Ukraine top concern for Indians now: Kantar

Climate and environmental issues have emerged among the top 3 concerns in India even as people seem to have learnt to live with the Covid virus. Globally, 64% people rate Ukraine as their top concern.

Ukraine top concern for Indians now: Kantar
A further 71% of the people believed inflation will continue to rise.

By Alokananda Chakraborty

It’s not the pandemic anymore that’s a reason for worry for the Indians. According to Kantar’s Global Issues Barometer, the invasion of Ukraine is the top most concern for Indians, followed by economic worries.

The report states that 37% of people listed Ukraine as their top concern, followed by 29% for whom economic issues are a worry. Climate and environmental issues have emerged among the top 3 concerns in India even as people seem to have learnt to live with the Covid virus. Globally, 64% people rate Ukraine as their top concern.

Soaring prices of fuel, food and drink that have driven up bills has been a big bother for Indian households. While 35% of the population reported their household financial situation was deteriorating, 46% said the general economic outlook of the country was negative. People are struggling to meet their living costs, with 32% of households experiencing difficulties meeting their monthly outgoings and 11% unable to meet their commitments. A further 71% of the people believed inflation will continue to rise.

Given the strain on finances, luxury goods, entertainment and holidays look likely to be the sectors to suffer. Almost half of the households (41%) were considering regulating entertainment subscriptions — one industry that did well during the pandemic. Almost three-fourths of those surveyed said the current turmoil is impacting their big life plans: saving for big future life events (47%), children’s education (27%) and retirement plans (24%).

The reports says the impact of the current circumstances lies as much in the future as in the present and can influence not just people’s financial but also their emotional well-being. Brands must, therefore, recognise what matters in people’s lives and examine their relevance in supporting the consumer overcome these challenges, adds the report.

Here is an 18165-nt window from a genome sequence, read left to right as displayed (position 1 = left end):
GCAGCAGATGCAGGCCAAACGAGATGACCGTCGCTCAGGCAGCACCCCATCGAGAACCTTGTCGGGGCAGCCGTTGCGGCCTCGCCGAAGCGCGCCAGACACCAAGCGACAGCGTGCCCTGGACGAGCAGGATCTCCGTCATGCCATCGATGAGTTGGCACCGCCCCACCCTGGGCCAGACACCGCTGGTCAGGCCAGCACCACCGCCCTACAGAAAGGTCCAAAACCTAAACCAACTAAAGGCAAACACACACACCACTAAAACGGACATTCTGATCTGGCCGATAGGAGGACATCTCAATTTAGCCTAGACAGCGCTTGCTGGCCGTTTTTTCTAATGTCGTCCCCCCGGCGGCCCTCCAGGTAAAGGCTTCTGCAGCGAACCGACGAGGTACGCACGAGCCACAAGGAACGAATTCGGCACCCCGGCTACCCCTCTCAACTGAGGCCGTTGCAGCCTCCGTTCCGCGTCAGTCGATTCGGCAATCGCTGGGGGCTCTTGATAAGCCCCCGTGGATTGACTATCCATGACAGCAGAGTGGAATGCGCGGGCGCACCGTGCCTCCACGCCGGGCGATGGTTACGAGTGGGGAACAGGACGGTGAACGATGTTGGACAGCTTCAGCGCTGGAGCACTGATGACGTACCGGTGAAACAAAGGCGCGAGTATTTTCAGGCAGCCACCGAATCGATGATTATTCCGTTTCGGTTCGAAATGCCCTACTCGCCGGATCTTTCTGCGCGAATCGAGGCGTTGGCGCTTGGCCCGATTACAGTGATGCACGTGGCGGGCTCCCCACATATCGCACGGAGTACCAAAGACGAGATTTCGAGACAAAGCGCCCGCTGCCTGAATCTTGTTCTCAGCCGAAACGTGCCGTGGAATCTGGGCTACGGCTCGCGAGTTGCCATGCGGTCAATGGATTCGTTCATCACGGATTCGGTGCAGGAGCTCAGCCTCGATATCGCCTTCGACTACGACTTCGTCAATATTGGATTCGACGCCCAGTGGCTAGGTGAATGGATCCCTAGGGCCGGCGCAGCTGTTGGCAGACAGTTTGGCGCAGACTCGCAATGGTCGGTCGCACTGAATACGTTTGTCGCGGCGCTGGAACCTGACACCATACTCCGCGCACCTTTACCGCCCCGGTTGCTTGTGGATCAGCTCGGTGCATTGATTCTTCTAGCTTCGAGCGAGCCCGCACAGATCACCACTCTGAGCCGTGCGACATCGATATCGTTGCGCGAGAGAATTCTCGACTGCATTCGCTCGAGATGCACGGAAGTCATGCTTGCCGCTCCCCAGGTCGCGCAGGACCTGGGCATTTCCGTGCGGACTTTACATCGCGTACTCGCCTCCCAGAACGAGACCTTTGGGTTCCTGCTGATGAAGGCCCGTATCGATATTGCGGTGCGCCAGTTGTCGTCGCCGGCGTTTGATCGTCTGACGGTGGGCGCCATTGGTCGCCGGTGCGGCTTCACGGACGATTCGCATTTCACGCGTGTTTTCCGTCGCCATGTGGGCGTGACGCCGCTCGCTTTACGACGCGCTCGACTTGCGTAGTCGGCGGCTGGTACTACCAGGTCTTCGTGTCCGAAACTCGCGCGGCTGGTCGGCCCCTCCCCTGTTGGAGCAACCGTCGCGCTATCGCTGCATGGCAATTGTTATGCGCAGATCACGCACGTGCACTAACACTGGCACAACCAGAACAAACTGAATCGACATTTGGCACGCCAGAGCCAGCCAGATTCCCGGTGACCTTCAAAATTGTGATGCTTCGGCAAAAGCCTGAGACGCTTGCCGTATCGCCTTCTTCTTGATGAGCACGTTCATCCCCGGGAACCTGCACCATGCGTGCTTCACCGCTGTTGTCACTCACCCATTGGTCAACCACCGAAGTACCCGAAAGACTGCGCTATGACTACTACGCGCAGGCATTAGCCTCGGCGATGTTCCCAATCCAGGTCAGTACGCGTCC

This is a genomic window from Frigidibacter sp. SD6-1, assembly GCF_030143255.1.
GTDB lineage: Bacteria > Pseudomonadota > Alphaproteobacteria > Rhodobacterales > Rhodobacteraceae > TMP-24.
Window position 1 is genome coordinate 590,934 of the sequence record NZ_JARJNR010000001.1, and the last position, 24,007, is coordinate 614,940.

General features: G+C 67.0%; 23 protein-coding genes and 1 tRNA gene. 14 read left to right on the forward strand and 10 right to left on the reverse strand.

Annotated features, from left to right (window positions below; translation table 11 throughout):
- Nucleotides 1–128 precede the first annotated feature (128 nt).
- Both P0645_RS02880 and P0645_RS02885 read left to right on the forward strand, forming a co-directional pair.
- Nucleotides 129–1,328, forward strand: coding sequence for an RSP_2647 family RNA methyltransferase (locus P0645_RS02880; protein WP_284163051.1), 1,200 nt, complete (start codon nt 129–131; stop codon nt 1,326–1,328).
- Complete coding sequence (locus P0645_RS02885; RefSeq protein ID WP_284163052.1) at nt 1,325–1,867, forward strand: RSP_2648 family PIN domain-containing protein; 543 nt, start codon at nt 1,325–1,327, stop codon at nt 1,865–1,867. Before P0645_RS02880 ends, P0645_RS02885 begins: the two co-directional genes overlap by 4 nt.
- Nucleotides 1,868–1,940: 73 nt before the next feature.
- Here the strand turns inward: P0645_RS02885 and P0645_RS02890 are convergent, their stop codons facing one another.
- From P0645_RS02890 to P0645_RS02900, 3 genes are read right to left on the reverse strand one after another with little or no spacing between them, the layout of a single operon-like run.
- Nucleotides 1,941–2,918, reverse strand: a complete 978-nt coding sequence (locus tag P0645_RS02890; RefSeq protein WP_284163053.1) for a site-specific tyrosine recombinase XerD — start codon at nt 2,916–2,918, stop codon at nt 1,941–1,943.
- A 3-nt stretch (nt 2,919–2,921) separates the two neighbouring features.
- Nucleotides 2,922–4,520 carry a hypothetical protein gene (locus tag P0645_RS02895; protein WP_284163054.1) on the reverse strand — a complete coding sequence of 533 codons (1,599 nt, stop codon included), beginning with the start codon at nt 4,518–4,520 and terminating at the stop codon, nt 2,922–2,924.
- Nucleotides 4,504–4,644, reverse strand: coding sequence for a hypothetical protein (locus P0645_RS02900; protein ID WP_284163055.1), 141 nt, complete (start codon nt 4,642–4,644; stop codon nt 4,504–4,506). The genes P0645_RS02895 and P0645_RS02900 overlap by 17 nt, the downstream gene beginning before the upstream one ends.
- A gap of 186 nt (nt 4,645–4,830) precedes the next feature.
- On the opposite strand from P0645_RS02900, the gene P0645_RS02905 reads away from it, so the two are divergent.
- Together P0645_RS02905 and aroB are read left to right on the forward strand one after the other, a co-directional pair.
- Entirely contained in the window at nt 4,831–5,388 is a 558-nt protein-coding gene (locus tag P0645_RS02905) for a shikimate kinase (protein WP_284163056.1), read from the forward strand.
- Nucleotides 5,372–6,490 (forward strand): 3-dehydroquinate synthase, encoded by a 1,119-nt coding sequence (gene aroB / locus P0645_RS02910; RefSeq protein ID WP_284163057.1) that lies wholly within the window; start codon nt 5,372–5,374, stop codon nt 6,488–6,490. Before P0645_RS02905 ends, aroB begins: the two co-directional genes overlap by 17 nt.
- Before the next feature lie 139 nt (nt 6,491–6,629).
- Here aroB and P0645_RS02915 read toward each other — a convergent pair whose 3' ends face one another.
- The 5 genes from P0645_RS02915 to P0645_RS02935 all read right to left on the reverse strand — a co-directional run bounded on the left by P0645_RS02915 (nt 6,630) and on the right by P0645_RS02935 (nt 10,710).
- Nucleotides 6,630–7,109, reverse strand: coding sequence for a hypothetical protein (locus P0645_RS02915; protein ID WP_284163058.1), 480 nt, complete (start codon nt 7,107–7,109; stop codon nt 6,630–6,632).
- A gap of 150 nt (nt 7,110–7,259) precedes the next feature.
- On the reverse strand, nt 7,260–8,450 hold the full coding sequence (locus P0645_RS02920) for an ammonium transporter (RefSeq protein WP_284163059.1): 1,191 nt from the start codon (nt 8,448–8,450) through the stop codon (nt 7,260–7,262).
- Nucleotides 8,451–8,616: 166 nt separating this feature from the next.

There is sliver of hope as two-thirds of people in India feel secure in their jobs and expect pay rise that will match inflation.
“This is one reason why people in India remain cautiosly optimistic,” says Soumya Mohanty, managing director, South Asia, insights division, Kantar. “Global events are affecting the short-term spending behaviour of people as well as their long-term plans. So the sense of prudence is deepening among them and they have begun to trim corners. But Indians feel much safer and are more optimistic about personal financial situation than the rest of the world.”

According to the report, 29% of Indians said they had reduced the amount of money put into savings (against a global figure of 21%), while 25% (against a global figure of 18%) were working longer hours or have taken up extra shifts/jobs to get by.

Kantar’s new study analysed 800 people’s attitudes in India and contrasted it to 11,000 across 19 countries (representing 68% of global GDP) as they rode the roller-coaster of global events. The study asked open-ended questions and used Kantar’s proprietary technology tools to analyse the responses.

The survey had interesting pointers about India’s reaction to climate issues. Around two-third Indians experienced what they called eco-anxiety and were more anxious about climate change than the rest of the world. That said, in India, there was “a strong sense of shared responsibility among the government, the general public and businesses to tackle climate issues,” said the report.

The survey also detected tension between people’s engagement with eco-friendly solutions and the affordability of green options among brands.

“For responsible consumption to become mainstream, brands must propose their green offer at a price point the mass market can afford,” the report said.

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